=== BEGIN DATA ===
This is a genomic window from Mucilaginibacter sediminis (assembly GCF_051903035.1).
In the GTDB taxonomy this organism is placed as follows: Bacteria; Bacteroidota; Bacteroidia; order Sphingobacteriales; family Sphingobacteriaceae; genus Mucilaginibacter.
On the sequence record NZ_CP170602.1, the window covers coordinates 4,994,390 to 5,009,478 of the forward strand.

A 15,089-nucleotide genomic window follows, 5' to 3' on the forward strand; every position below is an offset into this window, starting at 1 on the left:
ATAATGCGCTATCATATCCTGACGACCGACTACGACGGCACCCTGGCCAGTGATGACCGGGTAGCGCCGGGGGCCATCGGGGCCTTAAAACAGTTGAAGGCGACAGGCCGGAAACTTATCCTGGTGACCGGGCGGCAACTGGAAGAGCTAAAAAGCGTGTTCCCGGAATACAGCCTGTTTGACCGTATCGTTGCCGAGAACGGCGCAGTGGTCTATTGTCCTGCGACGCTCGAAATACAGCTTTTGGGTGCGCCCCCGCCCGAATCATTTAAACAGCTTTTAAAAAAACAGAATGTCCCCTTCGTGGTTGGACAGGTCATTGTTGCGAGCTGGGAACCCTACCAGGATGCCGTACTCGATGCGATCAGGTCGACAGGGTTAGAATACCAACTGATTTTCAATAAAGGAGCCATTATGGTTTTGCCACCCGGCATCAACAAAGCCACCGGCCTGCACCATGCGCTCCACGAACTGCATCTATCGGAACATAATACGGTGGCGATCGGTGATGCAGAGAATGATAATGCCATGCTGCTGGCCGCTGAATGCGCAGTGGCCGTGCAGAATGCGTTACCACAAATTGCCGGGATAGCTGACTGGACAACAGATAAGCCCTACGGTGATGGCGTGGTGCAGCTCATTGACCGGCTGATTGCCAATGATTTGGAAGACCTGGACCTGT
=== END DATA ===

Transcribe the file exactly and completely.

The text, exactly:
This is a genomic window from Mucilaginibacter sediminis (assembly GCF_051903035.1).
In the GTDB taxonomy this organism is placed as follows: Bacteria; Bacteroidota; Bacteroidia; order Sphingobacteriales; family Sphingobacteriaceae; genus Mucilaginibacter.
On the sequence record NZ_CP170602.1, the window covers coordinates 4,994,390 to 5,009,478 of the forward strand.

A 15,089-nucleotide genomic window follows, 5' to 3' on the forward strand; every position below is an offset into this window, starting at 1 on the left:
ATAATGCGCTATCATATCCTGACGACCGACTACGACGGCACCCTGGCCAGTGATGACCGGGTAGCGCCGGGGGCCATCGGGGCCTTAAAACAGTTGAAGGCGACAGGCCGGAAACTTATCCTGGTGACCGGGCGGCAACTGGAAGAGCTAAAAAGCGTGTTCCCGGAATACAGCCTGTTTGACCGTATCGTTGCCGAGAACGGCGCAGTGGTCTATTGTCCTGCGACGCTCGAAATACAGCTTTTGGGTGCGCCCCCGCCCGAATCATTTAAACAGCTTTTAAAAAAACAGAATGTCCCCTTCGTGGTTGGACAGGTCATTGTTGCGAGCTGGGAACCCTACCAGGATGCCGTACTCGATGCGATCAGGTCGACAGGGTTAGAATACCAACTGATTTTCAATAAAGGAGCCATTATGGTTTTGCCACCCGGCATCAACAAAGCCACCGGCCTGCACCATGCGCTCCACGAACTGCATCTATCGGAACATAATACGGTGGCGATCGGTGATGCAGAGAATGATAATGCCATGCTGCTGGCCGCTGAATGCGCAGTGGCCGTGCAGAATGCGTTACCACAAATTGCCGGGATAGCTGACTGGACAACAGATAAGCCCTACGGTGATGGCGTGGTGCAGCTCATTGACCGGCTGATTGCCAATGATTTGGAAGACCTGGACCTGT